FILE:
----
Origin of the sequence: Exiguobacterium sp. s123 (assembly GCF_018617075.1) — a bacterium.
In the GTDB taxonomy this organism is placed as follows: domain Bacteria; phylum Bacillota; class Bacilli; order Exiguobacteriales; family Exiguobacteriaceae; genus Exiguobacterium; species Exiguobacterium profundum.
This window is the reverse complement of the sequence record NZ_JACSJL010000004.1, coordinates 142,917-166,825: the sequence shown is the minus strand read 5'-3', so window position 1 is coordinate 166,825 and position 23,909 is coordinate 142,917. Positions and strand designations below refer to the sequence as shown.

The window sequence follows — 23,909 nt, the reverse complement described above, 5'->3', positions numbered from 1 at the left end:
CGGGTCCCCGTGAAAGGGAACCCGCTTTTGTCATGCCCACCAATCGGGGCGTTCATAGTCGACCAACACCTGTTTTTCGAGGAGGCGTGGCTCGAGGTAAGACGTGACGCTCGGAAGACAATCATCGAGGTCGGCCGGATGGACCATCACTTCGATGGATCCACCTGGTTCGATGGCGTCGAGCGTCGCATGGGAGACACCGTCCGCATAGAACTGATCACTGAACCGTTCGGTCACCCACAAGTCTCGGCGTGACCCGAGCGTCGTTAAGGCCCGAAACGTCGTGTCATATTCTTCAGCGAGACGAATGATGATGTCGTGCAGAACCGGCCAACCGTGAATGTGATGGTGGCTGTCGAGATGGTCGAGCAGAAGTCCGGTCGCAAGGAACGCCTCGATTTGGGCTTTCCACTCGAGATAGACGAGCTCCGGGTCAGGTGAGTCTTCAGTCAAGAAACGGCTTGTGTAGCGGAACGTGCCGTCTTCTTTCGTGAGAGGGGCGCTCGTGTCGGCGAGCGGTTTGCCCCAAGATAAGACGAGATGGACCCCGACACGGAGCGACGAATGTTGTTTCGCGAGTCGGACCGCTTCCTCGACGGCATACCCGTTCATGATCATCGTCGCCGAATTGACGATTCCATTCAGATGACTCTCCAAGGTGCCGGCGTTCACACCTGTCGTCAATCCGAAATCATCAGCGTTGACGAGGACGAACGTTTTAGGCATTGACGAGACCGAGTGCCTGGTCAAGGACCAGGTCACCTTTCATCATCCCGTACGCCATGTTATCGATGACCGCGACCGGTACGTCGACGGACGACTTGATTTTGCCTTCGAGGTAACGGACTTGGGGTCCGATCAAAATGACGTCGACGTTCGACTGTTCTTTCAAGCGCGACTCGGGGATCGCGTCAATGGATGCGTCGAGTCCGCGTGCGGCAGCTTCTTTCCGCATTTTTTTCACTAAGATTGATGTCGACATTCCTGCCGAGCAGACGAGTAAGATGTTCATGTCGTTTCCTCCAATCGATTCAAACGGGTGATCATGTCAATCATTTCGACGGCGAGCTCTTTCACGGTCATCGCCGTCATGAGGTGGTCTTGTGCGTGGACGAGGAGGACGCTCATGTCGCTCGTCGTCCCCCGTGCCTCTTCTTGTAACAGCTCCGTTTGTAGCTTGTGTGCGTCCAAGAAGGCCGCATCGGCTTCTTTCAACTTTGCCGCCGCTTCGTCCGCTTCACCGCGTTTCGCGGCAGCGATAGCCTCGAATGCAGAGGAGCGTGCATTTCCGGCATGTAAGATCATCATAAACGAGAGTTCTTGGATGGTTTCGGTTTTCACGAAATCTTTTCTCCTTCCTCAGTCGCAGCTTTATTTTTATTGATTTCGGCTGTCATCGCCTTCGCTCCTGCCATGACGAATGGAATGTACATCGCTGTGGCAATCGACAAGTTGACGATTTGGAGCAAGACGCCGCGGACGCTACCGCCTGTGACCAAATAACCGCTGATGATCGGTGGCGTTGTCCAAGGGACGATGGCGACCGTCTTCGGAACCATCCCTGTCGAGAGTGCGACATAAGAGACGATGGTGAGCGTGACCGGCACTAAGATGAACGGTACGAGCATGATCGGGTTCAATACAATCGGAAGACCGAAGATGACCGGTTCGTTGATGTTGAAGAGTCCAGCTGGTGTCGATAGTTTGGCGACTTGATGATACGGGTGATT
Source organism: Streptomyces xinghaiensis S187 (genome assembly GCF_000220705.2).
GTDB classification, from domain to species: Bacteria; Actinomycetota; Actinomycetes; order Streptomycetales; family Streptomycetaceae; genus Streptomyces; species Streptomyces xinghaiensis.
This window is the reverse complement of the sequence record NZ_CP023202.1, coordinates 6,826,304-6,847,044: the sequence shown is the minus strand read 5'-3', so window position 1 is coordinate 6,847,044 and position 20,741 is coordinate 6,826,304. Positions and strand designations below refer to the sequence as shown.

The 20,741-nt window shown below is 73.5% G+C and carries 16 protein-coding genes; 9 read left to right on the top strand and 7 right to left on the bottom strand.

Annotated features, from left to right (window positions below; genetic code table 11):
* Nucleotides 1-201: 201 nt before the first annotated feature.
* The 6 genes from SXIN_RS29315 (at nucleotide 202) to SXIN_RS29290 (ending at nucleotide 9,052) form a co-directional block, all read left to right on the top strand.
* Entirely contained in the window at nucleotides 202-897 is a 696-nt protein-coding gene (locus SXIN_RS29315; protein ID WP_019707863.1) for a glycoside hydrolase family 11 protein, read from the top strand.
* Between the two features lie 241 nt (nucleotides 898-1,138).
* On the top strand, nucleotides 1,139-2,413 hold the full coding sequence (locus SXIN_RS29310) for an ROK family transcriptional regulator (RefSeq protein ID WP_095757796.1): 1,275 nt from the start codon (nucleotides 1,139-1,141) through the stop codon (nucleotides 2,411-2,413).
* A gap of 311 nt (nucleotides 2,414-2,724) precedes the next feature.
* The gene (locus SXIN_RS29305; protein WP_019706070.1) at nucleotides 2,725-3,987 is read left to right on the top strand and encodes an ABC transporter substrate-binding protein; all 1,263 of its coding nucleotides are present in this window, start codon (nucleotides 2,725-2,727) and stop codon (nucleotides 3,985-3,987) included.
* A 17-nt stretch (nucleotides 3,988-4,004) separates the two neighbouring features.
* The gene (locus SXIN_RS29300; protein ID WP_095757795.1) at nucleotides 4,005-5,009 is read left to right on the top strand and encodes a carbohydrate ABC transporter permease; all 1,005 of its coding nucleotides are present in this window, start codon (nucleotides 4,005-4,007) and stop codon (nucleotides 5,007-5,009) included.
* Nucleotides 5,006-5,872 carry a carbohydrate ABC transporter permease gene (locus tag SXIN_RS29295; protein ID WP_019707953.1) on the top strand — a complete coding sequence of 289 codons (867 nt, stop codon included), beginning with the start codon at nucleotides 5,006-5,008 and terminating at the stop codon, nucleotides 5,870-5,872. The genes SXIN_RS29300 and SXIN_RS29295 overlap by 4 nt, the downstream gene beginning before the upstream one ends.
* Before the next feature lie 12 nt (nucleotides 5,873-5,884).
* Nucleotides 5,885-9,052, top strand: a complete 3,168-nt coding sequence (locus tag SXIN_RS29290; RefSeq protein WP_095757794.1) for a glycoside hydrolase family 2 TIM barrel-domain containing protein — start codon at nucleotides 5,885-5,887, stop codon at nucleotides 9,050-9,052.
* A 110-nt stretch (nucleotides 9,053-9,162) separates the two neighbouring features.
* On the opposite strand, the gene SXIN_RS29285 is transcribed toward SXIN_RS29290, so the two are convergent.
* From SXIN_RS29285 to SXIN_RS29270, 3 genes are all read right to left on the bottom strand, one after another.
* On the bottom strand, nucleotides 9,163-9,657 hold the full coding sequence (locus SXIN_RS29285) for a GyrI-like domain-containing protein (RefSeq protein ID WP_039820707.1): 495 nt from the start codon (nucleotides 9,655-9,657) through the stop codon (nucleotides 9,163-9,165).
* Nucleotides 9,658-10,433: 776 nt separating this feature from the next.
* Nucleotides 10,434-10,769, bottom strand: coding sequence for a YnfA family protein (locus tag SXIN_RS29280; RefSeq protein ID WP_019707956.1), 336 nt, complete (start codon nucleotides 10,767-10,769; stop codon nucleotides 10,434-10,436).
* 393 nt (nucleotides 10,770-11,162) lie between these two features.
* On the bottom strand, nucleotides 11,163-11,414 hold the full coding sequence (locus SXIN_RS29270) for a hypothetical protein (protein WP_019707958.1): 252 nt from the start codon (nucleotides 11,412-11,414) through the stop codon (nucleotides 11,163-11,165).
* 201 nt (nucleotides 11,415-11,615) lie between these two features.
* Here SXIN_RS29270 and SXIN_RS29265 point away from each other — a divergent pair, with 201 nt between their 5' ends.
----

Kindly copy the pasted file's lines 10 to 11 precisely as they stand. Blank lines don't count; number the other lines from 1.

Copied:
Annotated features, from left to right (window positions below; genetic code table 11):
* Nucleotides 1-201: 201 nt before the first annotated feature.